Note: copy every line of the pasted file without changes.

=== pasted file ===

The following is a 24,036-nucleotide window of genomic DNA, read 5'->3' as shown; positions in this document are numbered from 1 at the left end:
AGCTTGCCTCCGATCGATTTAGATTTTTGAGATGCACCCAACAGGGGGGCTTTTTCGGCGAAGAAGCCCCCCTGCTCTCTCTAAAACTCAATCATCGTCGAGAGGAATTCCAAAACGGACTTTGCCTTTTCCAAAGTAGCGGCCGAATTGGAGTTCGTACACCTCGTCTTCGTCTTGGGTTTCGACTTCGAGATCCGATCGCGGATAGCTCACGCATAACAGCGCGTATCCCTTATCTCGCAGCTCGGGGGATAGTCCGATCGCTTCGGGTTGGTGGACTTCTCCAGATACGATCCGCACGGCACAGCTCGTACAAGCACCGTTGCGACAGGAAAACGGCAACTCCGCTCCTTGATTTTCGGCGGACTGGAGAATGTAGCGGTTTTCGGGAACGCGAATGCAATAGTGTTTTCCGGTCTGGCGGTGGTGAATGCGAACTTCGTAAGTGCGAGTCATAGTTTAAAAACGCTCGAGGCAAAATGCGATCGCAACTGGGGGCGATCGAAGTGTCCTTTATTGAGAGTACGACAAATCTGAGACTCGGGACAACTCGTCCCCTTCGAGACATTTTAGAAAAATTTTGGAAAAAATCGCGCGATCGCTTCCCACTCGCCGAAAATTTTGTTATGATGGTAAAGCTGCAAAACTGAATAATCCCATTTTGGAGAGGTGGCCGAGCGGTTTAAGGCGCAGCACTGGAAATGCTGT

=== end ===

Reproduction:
The following is a 24,036-nucleotide window of genomic DNA, read 5'->3' as shown; positions in this document are numbered from 1 at the left end:
AGCTTGCCTCCGATCGATTTAGATTTTTGAGATGCACCCAACAGGGGGGCTTTTTCGGCGAAGAAGCCCCCCTGCTCTCTCTAAAACTCAATCATCGTCGAGAGGAATTCCAAAACGGACTTTGCCTTTTCCAAAGTAGCGGCCGAATTGGAGTTCGTACACCTCGTCTTCGTCTTGGGTTTCGACTTCGAGATCCGATCGCGGATAGCTCACGCATAACAGCGCGTATCCCTTATCTCGCAGCTCGGGGGATAGTCCGATCGCTTCGGGTTGGTGGACTTCTCCAGATACGATCCGCACGGCACAGCTCGTACAAGCACCGTTGCGACAGGAAAACGGCAACTCCGCTCCTTGATTTTCGGCGGACTGGAGAATGTAGCGGTTTTCGGGAACGCGAATGCAATAGTGTTTTCCGGTCTGGCGGTGGTGAATGCGAACTTCGTAAGTGCGAGTCATAGTTTAAAAACGCTCGAGGCAAAATGCGATCGCAACTGGGGGCGATCGAAGTGTCCTTTATTGAGAGTACGACAAATCTGAGACTCGGGACAACTCGTCCCCTTCGAGACATTTTAGAAAAATTTTGGAAAAAATCGCGCGATCGCTTCCCACTCGCCGAAAATTTTGTTATGATGGTAAAGCTGCAAAACTGAATAATCCCATTTTGGAGAGGTGGCCGAGCGGTTTAAGGCGCAGCACTGGAAATGCTGT